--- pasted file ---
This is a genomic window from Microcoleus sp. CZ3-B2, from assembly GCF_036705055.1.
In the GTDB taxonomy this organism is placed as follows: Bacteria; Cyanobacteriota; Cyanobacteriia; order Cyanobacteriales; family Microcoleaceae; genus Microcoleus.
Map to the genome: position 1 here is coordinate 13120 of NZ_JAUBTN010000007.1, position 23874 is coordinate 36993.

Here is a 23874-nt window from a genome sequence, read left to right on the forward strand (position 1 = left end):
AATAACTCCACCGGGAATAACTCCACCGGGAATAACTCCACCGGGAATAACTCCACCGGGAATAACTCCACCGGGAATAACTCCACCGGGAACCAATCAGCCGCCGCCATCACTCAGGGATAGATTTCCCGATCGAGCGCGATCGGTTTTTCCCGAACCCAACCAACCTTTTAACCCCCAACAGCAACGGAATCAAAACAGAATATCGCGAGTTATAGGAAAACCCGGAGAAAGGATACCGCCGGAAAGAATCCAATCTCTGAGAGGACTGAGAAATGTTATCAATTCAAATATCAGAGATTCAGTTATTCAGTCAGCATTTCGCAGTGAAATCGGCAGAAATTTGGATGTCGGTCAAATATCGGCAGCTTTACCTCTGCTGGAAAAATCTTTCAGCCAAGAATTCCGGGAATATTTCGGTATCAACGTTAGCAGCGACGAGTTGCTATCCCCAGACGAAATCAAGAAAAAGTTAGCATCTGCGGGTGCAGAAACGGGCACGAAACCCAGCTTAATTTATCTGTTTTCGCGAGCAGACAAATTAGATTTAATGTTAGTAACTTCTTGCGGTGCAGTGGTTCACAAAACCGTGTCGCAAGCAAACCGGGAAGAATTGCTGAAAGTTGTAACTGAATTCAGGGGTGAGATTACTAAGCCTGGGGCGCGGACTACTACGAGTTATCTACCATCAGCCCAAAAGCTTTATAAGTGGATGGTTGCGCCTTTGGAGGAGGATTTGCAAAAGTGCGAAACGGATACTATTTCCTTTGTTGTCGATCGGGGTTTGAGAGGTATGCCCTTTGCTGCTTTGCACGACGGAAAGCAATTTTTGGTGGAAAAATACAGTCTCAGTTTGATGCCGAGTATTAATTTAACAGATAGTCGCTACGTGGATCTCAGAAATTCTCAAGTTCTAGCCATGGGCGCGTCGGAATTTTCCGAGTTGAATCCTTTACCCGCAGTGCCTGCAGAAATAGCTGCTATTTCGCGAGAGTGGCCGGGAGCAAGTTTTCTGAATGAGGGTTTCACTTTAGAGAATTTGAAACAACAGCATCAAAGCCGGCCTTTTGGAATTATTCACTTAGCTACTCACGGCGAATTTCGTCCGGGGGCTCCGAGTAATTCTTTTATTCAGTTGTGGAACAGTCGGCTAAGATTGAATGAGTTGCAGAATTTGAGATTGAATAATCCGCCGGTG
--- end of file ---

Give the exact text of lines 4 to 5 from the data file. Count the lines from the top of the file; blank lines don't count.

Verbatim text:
Here is a 23874-nt window from a genome sequence, read left to right on the forward strand (position 1 = left end):
AATAACTCCACCGGGAATAACTCCACCGGGAATAACTCCACCGGGAATAACTCCACCGGGAATAACTCCACCGGGAATAACTCCACCGGGAACCAATCAGCCGCCGCCATCACTCAGGGATAGATTTCCCGATCGAGCGCGATCGGTTTTTCCCGAACCCAACCAACCTTTTAACCCCCAACAGCAACGGAATCAAAACAGAATATCGCGAGTTATAGGAAAACCCGGAGAAAGGATACCGCCGGAAAGAATCCAATCTCTGAGAGGACTGAGAAATGTTATCAATTCAAATATCAGAGATTCAGTTATTCAGTCAGCATTTCGCAGTGAAATCGGCAGAAATTTGGATGTCGGTCAAATATCGGCAGCTTTACCTCTGCTGGAAAAATCTTTCAGCCAAGAATTCCGGGAATATTTCGGTATCAACGTTAGCAGCGACGAGTTGCTATCCCCAGACGAAATCAAGAAAAAGTTAGCATCTGCGGGTGCAGAAACGGGCACGAAACCCAGCTTAATTTATCTGTTTTCGCGAGCAGACAAATTAGATTTAATGTTAGTAACTTCTTGCGGTGCAGTGGTTCACAAAACCGTGTCGCAAGCAAACCGGGAAGAATTGCTGAAAGTTGTAACTGAATTCAGGGGTGAGATTACTAAGCCTGGGGCGCGGACTACTACGAGTTATCTACCATCAGCCCAAAAGCTTTATAAGTGGATGGTTGCGCCTTTGGAGGAGGATTTGCAAAAGTGCGAAACGGATACTATTTCCTTTGTTGTCGATCGGGGTTTGAGAGGTATGCCCTTTGCTGCTTTGCACGACGGAAAGCAATTTTTGGTGGAAAAATACAGTCTCAGTTTGATGCCGAGTATTAATTTAACAGATAGTCGCTACGTGGATCTCAGAAATTCTCAAGTTCTAGCCATGGGCGCGTCGGAATTTTCCGAGTTGAATCCTTTACCCGCAGTGCCTGCAGAAATAGCTGCTATTTCGCGAGAGTGGCCGGGAGCAAGTTTTCTGAATGAGGGTTTCACTTTAGAGAATTTGAAACAACAGCATCAAAGCCGGCCTTTTGGAATTATTCACTTAGCTACTCACGGCGAATTTCGTCCGGGGGCTCCGAGTAATTCTTTTATTCAGTTGTGGAACAGTCGGCTAAGATTGAATGAGTTGCAGAATTTGAGATTGAATAATCCGCCGGTG